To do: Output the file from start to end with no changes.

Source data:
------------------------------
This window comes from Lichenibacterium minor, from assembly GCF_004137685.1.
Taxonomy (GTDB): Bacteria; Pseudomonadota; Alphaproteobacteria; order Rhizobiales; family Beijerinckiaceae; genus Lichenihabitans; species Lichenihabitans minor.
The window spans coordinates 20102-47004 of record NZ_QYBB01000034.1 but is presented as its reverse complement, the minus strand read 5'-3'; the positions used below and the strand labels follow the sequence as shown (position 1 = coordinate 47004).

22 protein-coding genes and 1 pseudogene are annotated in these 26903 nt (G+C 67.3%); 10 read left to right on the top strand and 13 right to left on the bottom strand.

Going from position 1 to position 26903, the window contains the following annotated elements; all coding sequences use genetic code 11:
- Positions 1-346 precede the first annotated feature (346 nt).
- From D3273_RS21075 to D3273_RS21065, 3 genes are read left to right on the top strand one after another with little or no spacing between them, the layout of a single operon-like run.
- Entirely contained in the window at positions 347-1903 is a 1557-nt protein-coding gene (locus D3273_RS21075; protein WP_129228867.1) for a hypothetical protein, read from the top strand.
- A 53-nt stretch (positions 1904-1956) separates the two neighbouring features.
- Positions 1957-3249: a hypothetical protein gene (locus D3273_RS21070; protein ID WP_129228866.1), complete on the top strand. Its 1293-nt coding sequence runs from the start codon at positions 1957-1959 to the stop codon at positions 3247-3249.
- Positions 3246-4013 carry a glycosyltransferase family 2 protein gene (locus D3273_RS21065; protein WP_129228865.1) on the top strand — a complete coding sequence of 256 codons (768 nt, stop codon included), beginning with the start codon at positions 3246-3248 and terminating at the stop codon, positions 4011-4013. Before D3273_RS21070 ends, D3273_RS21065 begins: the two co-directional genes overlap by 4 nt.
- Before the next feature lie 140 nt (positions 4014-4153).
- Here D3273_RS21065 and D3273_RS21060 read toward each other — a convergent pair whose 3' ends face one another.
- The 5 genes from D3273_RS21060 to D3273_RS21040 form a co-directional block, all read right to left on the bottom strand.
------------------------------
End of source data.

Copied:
This window comes from Lichenibacterium minor, from assembly GCF_004137685.1.
Taxonomy (GTDB): Bacteria; Pseudomonadota; Alphaproteobacteria; order Rhizobiales; family Beijerinckiaceae; genus Lichenihabitans; species Lichenihabitans minor.
The window spans coordinates 20102-47004 of record NZ_QYBB01000034.1 but is presented as its reverse complement, the minus strand read 5'-3'; the positions used below and the strand labels follow the sequence as shown (position 1 = coordinate 47004).

22 protein-coding genes and 1 pseudogene are annotated in these 26903 nt (G+C 67.3%); 10 read left to right on the top strand and 13 right to left on the bottom strand.

Going from position 1 to position 26903, the window contains the following annotated elements; all coding sequences use genetic code 11:
- Positions 1-346 precede the first annotated feature (346 nt).
- From D3273_RS21075 to D3273_RS21065, 3 genes are read left to right on the top strand one after another with little or no spacing between them, the layout of a single operon-like run.
- Entirely contained in the window at positions 347-1903 is a 1557-nt protein-coding gene (locus D3273_RS21075; protein WP_129228867.1) for a hypothetical protein, read from the top strand.
- A 53-nt stretch (positions 1904-1956) separates the two neighbouring features.
- Positions 1957-3249: a hypothetical protein gene (locus D3273_RS21070; protein ID WP_129228866.1), complete on the top strand. Its 1293-nt coding sequence runs from the start codon at positions 1957-1959 to the stop codon at positions 3247-3249.
- Positions 3246-4013 carry a glycosyltransferase family 2 protein gene (locus D3273_RS21065; protein WP_129228865.1) on the top strand — a complete coding sequence of 256 codons (768 nt, stop codon included), beginning with the start codon at positions 3246-3248 and terminating at the stop codon, positions 4011-4013. Before D3273_RS21070 ends, D3273_RS21065 begins: the two co-directional genes overlap by 4 nt.
- Before the next feature lie 140 nt (positions 4014-4153).
- Here D3273_RS21065 and D3273_RS21060 read toward each other — a convergent pair whose 3' ends face one another.
- The 5 genes from D3273_RS21060 to D3273_RS21040 form a co-directional block, all read right to left on the bottom strand.